I have found a lot of great inexpensive wines from Australia (Lindeman's, Jacob's Creek, Penfold's to name a few) and some great wines from the Pacific Northwest. I find that Washington Hills and Chateau St Michelle are regular stand-bys.
Super Stop and Shop in Brighton MA has siracha.....
Marcella Hazan has a recipe for pasta sauce that includes butter, parmesan, ricotta, and spinach. Leave out the spinach and you're pretty close to the alfredo experience for somewhat fewer calories. Bias toward ricotta more than she did, and you're even lower in fat. It still tastes good. I'd leave in the spinach.
Do pierce any potatoes you're baking, about midway through the process, when they're soft-enough that the fork can go in reasonably easily. I've had a couple potatoes explode -- picture hashed browns splattered all over the inside of your oven! A real mess to clean up.
i bought it because i remembered i like but now i can't remember what recipe i used it in. any good suggestions?
Hi there, I'm looking for an easier way to keep track of all the recipes and ideas I get via the computer. I don't recall any articles that have been done recently on this topic. Any thoughts as to different programs or systems that work? Any chance for an upcoming article? Thanks!
I wrote an article a while back about collecting your recipes into book form but that's a different animal. Yes, seems worth exploring. I use Epicurious's site a lot but I don't import recipes from other sites there. I'm guessing there are a zillion iPhone apps for this kind of thing; I have a Blackberry. Chatters: Thoughts?
I'd like to know where Jason lives. Texas? Utah? Amazing that in this day and age there are still "dry" towns in the US.
You would be surprised how many dry towns (and counties) there are in America -- in blue and red states, both on the coasts and in the south and middle. We are still feeling the effects of Prohibition eight decades after its repeal.
Hello foodies, I am looking, looking, looking for aleppo pepper. It was mentioned that Whole Foods carries it but when I asked at the WF in Silver Spring they had not heard of it and said after checking they could not get it. Penzeys is a trek for me but is that my only option and also for Za'atar?
Za'atar can be found at Mediterranean Bakery on South Pickett in Alexandria and at Shemali's on New Mexico Ave in the District. The Mediterranean Bakery might also carry the aleppo pepper; can't say for sure, but I think so.
La Cuisine in Alexandria carries Aleppo Pepper/packaged by Vanns Spices of Balto.
Hello! I'm planning a dinner party (around a Murder Mystery party) with a French theme. However, I'm a vegetarian so some of the more meat centric mains are definitely out. What would you suggest as a menu? Thanks!
Gooey Onion Soup made with mushroom stock instead of beef, celery root remoolade, a main course of spinach crepes with Sauce Bechamel, a green salad, and tarte tatin.
We celebrate pumpkin day in our house, so I'm happy to hear that it'll be back. We did pumpkin soup last year; can you think of any main dishes with pumpkin as a major ingredient? Thanks!
This is pumpkin comfort food.
Dinner in a Pumpkin
Much of this meal can be made a day in advance: Complete the first baking of the pumpkin and the beef-and-rice mixture, then cover and refrigerate. The baked pumpkin can accompany the beef and rice as a side dish. From Washington Post Book World contributing editor Evelyn Small.
|1||small to medium pumpkin (the size of a regular soccer ball)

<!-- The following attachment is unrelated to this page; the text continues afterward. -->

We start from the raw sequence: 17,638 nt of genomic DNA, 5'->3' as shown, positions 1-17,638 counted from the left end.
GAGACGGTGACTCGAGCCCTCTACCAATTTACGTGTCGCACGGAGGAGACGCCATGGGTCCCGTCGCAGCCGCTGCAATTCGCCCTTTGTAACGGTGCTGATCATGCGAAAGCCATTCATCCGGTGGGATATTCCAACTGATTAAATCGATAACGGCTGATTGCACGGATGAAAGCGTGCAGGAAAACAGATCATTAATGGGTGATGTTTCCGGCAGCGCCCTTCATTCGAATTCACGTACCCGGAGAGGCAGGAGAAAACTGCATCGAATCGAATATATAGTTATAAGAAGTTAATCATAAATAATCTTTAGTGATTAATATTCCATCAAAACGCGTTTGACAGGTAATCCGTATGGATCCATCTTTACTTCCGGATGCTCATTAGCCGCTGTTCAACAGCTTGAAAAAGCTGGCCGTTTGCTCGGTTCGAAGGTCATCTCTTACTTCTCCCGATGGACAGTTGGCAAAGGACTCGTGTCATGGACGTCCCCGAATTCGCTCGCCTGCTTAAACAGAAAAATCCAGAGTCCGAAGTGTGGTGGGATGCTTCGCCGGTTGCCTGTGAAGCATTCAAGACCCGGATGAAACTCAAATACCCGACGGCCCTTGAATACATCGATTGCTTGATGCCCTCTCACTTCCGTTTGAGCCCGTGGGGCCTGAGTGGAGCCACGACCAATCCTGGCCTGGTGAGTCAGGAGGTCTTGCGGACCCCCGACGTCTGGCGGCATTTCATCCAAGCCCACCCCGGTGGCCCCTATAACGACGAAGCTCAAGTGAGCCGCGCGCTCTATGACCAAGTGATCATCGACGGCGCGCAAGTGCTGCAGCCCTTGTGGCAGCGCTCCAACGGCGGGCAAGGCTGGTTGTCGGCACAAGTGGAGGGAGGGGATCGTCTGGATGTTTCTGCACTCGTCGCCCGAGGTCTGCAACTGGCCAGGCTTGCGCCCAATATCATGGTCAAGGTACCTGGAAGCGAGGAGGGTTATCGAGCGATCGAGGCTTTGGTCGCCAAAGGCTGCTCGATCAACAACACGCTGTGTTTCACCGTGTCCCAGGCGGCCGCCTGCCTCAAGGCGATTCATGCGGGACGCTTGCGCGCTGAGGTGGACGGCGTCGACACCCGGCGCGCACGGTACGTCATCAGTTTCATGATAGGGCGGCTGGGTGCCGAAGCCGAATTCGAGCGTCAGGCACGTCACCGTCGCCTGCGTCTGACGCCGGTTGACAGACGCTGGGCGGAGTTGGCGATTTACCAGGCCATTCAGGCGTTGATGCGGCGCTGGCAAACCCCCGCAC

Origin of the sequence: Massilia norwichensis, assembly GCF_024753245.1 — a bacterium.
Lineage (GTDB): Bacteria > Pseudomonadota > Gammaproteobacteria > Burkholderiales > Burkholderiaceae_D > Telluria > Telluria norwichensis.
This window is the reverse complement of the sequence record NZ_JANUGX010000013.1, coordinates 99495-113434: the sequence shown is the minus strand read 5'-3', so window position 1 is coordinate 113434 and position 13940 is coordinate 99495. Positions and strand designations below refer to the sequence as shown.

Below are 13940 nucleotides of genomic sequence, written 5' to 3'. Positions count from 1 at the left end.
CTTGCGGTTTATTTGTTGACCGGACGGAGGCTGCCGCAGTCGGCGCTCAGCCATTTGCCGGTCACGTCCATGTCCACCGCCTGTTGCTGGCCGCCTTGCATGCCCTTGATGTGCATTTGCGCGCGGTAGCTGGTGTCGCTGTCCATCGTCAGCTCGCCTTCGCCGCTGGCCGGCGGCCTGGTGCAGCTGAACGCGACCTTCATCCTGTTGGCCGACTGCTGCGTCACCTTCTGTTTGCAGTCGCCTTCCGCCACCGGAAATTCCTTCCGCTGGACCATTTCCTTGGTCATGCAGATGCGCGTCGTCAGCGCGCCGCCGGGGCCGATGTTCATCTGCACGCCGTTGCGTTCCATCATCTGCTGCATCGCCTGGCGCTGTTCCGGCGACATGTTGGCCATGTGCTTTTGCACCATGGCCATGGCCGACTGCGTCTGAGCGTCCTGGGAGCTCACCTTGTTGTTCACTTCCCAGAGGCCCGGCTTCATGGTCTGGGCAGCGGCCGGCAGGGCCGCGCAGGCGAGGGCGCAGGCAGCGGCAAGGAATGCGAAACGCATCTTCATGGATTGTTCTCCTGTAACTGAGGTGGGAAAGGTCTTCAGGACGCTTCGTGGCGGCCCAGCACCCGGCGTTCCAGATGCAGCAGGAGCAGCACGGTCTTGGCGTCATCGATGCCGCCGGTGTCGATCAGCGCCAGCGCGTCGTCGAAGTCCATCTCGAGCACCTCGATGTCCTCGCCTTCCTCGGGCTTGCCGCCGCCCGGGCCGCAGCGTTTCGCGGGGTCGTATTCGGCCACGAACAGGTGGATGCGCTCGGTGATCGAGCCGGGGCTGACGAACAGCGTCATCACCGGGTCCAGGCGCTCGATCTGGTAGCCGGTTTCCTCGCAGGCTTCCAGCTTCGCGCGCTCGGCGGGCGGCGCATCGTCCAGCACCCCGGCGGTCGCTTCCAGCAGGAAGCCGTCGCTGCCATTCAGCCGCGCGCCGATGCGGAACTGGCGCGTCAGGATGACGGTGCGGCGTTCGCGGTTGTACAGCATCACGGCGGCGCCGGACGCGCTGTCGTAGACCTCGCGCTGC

|1||to 2 tablespoons canola or olive oil
|1||medium onion, finely chopped (about 1 cup)
|1||cup finely chopped button mushrooms (may include stems)
|11/2||to 2 pounds lean ground beef
|Freshly ground black pepper
|2||tablespoons low-sodium soy sauce
|2||tablespoons light or dark brown sugar
|1||10 3/4-ounce can low-fat cream of mushroom soup (may substitute cream of chicken soup), such as Campbell's
|1||8-ounce can water chestnut slices, drained and diced
|11/2||cups cooked wild rice
Preheat the oven to 350 degrees. Have ready a sturdy rimmed baking sheet.
Cut off the top of the pumpkin (as you would if you were carving a jack-o'-lantern), to be used later as a lid, and set aside. Discard the pumpkin pulp and seeds, making a clean, hollow space inside. Place the pumpkin on the baking sheet and bake for 40 minutes. Set aside.
Meanwhile, heat the oil in a large skillet over medium heat until the oil shimmers. Add the onion and cook, stirring, for a few minutes, then add the mushrooms and cook for a few minutes. Add the meat and season with salt and pepper to taste. Cook for several minutes, stirring to break up any clumps of beef, until no pink remains. Add the soy sauce, brown sugar and soup, stirring to combine. Cook for about 10 minutes, stirring occasionally, then add the water chestnuts and cooked rice. Transfer the mixture to the pumpkin; cover the top with aluminum foil and bake for about 30 minutes or until the mixture inside has heated through and the pumpkin flesh is tender when pierced with a fork. Transfer to a serving platter; decorate the outside of the pumpkin with a jack-o'-lantern face and serve warm.
I often prepare all the ingredients for the crock pot the night before - brown meat, chop vegetables, measure out sauces etc. and refrigerate overnight. Then in the morning it really is a matter of just dump it in and let it cook. The fact that everything is cold to begin with probably buys you an extra hour of cooking time. I have had few total failures with the crock pot and I honestly think they were due to bad recipes to begin with.
The relatively new http://onetsp.com is where I collect all recipes that I get via e-mail or from a blog/magazine/newspaper. Functional, clean interface (and shopping list integration that us non-smartphone users can't access...boo hoo)
Cool -- thanks!
and every week I write a variation of this message: Penzey's zaatar is not authentic. Authentic Zaatar can be had at lots of middle eastern markets. Also the Kosher Mart on Boiling Brook Parkway in Rockville and Harris Teeter in Rockville Pike and also the one off 270. Penzey's Aleppo pepper is fine.